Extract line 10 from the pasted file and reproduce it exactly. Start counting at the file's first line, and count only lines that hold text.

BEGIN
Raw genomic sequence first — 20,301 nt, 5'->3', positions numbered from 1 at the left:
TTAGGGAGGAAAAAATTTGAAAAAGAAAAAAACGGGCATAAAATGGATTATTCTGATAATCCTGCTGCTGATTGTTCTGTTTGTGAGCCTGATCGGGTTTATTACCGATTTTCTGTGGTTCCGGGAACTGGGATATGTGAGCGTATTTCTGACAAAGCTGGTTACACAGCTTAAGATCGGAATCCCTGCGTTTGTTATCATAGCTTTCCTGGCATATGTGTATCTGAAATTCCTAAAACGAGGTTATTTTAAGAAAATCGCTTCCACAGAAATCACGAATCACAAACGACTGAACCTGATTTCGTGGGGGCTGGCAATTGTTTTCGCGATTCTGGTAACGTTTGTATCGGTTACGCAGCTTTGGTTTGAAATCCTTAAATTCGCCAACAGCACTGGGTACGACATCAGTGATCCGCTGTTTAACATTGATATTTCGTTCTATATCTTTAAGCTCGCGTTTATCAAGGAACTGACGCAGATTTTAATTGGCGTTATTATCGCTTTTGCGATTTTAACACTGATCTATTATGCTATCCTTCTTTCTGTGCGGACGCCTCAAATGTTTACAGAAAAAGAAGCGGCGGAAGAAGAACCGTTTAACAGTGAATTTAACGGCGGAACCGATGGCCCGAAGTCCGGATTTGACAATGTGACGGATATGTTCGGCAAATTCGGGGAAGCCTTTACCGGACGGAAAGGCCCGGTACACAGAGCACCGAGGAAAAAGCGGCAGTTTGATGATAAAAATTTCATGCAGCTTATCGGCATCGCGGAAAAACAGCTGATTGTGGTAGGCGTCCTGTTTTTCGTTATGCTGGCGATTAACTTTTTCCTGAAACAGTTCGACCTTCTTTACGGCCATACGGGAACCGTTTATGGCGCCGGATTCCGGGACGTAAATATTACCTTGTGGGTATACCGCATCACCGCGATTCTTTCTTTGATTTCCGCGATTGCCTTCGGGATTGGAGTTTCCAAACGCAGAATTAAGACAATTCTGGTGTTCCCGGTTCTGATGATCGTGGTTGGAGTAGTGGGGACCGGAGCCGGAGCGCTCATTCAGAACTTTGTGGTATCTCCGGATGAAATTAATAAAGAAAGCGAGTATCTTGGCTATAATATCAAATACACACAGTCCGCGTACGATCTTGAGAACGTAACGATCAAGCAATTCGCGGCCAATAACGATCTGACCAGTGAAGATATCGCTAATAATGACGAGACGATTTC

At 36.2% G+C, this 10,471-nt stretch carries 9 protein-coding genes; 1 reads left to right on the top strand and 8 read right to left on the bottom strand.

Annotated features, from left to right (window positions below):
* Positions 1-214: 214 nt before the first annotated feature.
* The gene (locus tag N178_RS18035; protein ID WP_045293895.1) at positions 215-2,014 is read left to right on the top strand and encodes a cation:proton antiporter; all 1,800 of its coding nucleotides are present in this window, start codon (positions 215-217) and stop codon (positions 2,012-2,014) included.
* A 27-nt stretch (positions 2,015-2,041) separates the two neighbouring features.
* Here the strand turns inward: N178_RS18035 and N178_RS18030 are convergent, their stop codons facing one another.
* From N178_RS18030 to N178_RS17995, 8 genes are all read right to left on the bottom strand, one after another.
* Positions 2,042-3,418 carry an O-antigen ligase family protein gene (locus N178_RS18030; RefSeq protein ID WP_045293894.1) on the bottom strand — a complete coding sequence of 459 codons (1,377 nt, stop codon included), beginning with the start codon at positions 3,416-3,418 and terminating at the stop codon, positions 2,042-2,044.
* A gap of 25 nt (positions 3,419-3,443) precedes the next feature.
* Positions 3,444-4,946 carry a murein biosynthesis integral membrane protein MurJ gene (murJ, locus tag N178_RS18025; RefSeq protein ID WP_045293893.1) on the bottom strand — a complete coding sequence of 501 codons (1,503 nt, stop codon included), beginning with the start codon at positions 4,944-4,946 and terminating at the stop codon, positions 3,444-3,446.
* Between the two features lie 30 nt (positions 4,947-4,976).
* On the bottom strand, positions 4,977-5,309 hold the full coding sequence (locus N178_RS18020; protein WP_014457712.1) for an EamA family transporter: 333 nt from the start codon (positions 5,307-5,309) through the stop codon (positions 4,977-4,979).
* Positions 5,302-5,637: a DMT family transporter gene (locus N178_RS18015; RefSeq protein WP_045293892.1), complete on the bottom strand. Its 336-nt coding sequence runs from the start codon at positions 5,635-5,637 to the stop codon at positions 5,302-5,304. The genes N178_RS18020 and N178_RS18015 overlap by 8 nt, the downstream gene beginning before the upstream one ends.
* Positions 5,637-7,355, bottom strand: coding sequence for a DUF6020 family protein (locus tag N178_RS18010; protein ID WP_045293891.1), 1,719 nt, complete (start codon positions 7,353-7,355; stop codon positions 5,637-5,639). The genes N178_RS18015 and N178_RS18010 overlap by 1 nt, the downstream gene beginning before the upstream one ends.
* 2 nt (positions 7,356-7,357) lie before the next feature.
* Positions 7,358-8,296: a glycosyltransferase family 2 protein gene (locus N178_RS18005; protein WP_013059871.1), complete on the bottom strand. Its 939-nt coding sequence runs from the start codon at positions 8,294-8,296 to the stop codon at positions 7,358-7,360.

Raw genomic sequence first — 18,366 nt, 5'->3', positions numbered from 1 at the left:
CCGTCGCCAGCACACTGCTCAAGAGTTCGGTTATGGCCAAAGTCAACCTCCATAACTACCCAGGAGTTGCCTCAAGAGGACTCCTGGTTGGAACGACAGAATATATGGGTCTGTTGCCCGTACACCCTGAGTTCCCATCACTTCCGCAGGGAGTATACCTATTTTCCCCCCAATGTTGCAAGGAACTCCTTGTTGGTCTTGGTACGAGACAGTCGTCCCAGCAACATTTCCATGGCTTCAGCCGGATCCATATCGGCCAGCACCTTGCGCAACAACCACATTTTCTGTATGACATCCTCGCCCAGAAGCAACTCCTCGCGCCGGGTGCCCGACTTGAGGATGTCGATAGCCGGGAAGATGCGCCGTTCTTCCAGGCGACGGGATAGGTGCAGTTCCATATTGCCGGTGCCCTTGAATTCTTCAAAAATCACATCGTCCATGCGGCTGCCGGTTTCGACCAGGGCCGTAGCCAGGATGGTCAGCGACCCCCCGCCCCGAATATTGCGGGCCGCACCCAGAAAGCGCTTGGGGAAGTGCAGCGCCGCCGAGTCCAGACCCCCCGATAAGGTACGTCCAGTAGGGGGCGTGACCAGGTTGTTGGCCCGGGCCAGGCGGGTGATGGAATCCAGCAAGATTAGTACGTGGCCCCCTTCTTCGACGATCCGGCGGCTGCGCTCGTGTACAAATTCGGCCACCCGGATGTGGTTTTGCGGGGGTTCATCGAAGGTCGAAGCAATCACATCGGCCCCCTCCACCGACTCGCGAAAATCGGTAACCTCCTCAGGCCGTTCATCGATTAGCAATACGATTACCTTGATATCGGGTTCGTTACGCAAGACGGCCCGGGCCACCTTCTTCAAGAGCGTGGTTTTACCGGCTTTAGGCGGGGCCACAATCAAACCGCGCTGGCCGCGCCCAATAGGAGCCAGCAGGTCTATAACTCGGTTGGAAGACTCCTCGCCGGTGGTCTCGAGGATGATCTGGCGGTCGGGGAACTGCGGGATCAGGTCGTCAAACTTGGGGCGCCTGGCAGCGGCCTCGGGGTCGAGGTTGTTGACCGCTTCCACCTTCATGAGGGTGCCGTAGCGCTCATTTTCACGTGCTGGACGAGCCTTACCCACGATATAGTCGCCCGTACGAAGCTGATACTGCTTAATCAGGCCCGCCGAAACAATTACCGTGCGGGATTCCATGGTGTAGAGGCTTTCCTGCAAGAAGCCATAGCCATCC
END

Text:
* Positions 2,042-3,418 carry an O-antigen ligase family protein gene (locus N178_RS18030; RefSeq protein ID WP_045293894.1) on the bottom strand — a complete coding sequence of 459 codons (1,377 nt, stop codon included), beginning with the start codon at positions 3,416-3,418 and terminating at the stop codon, positions 2,042-2,044.